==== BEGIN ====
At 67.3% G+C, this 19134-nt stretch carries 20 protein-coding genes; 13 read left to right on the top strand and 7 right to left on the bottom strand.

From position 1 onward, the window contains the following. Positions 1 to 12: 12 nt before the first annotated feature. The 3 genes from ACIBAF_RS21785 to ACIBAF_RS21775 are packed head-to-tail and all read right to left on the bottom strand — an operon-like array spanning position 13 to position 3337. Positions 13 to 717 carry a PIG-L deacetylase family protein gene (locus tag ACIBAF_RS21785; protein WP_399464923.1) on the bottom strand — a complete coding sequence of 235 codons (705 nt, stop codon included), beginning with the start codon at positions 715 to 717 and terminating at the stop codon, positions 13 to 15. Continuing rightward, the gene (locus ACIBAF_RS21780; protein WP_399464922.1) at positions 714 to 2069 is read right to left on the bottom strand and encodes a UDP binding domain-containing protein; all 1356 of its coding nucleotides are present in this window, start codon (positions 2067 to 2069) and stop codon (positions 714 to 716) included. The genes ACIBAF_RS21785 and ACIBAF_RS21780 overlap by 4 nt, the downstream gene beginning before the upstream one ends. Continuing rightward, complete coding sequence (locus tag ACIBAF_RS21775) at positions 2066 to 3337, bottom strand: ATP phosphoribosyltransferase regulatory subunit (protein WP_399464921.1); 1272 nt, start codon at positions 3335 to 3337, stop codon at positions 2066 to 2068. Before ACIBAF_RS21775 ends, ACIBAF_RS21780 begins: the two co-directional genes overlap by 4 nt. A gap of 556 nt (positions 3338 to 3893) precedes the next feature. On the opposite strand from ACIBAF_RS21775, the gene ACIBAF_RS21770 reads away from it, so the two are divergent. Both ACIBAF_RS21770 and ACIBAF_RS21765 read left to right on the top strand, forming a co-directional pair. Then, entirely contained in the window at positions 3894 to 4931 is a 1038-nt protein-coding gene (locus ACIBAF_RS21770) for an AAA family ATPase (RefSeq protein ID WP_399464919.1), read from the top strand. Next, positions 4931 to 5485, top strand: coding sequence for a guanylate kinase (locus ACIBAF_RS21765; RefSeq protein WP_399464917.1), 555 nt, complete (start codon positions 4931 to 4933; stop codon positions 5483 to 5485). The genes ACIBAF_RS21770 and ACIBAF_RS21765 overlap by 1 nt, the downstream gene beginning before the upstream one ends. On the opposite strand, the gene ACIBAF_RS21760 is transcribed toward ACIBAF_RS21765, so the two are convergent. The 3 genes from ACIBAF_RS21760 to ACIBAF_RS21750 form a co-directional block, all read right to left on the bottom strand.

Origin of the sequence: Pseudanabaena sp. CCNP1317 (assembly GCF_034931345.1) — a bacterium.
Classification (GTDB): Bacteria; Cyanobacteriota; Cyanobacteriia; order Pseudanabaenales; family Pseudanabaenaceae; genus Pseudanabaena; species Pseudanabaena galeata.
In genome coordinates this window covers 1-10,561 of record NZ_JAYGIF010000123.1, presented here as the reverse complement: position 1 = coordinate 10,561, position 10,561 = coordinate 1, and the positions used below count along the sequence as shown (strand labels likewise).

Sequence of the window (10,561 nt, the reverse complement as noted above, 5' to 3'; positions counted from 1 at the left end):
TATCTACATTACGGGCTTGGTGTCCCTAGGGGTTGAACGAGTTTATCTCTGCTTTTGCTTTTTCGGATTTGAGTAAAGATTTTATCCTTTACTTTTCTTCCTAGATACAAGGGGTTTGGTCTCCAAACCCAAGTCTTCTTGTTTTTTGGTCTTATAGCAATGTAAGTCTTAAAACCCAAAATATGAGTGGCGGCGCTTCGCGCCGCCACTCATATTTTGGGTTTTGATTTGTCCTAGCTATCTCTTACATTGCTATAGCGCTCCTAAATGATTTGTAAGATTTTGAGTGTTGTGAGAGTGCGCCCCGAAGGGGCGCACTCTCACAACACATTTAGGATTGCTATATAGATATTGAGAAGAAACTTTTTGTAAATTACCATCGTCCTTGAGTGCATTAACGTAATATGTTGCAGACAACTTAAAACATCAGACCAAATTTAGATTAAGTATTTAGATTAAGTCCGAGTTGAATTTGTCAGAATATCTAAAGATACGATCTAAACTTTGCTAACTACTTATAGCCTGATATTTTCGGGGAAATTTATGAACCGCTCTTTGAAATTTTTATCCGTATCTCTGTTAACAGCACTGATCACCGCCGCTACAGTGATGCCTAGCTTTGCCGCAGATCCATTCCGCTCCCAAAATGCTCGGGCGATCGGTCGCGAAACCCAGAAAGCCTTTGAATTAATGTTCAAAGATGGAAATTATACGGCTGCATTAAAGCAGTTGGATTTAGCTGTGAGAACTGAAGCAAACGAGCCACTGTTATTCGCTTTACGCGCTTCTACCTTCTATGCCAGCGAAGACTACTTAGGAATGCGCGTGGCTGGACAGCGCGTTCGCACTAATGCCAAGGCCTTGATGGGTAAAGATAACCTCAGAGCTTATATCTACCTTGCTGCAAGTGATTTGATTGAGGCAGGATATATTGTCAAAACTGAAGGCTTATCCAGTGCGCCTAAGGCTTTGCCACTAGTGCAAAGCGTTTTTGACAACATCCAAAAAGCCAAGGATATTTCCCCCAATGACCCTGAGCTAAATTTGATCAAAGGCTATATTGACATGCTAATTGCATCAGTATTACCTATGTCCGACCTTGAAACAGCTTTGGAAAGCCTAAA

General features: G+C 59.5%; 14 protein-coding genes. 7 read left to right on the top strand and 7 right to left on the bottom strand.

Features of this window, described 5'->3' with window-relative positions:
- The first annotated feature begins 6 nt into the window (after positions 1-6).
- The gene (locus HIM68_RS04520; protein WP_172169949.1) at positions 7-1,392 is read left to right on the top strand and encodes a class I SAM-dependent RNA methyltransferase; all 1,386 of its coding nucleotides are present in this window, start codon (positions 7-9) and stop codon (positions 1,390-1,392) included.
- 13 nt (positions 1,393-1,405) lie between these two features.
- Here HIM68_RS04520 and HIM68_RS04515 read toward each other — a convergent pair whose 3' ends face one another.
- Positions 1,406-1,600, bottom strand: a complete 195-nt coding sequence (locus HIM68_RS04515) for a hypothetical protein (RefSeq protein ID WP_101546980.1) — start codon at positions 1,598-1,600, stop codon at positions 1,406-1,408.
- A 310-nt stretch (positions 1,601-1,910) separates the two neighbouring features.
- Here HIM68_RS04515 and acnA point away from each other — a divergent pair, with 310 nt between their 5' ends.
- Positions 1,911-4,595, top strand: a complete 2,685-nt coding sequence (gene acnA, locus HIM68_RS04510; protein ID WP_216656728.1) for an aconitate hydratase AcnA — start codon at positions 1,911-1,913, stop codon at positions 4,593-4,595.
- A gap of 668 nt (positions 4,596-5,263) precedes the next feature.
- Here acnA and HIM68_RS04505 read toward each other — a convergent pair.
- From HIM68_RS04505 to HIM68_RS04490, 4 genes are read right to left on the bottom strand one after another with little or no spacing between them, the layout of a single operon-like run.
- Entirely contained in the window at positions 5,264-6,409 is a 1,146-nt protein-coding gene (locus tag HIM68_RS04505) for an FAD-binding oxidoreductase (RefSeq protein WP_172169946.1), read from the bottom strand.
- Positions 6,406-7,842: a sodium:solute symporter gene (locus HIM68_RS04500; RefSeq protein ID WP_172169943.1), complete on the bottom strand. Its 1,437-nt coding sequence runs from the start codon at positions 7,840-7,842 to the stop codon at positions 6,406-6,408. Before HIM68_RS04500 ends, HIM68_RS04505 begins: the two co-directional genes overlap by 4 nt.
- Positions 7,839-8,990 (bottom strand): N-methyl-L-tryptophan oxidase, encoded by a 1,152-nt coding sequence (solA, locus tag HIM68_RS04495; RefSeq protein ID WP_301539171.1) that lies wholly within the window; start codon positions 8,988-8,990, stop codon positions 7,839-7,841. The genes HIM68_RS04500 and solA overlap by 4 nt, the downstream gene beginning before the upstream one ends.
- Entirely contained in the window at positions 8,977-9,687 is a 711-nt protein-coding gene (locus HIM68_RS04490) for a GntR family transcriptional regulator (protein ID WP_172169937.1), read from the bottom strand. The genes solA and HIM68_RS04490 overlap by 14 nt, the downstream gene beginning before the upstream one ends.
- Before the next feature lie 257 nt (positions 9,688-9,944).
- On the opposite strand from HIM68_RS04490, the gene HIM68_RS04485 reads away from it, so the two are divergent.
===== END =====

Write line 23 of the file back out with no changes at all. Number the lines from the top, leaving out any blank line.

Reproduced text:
- Positions 7,839-8,990 (bottom strand): N-methyl-L-tryptophan oxidase, encoded by a 1,152-nt coding sequence (solA, locus tag HIM68_RS04495; RefSeq protein ID WP_301539171.1) that lies wholly within the window; start codon positions 8,988-8,990, stop codon positions 7,839-7,841. The genes HIM68_RS04500 and solA overlap by 4 nt, the downstream gene beginning before the upstream one ends.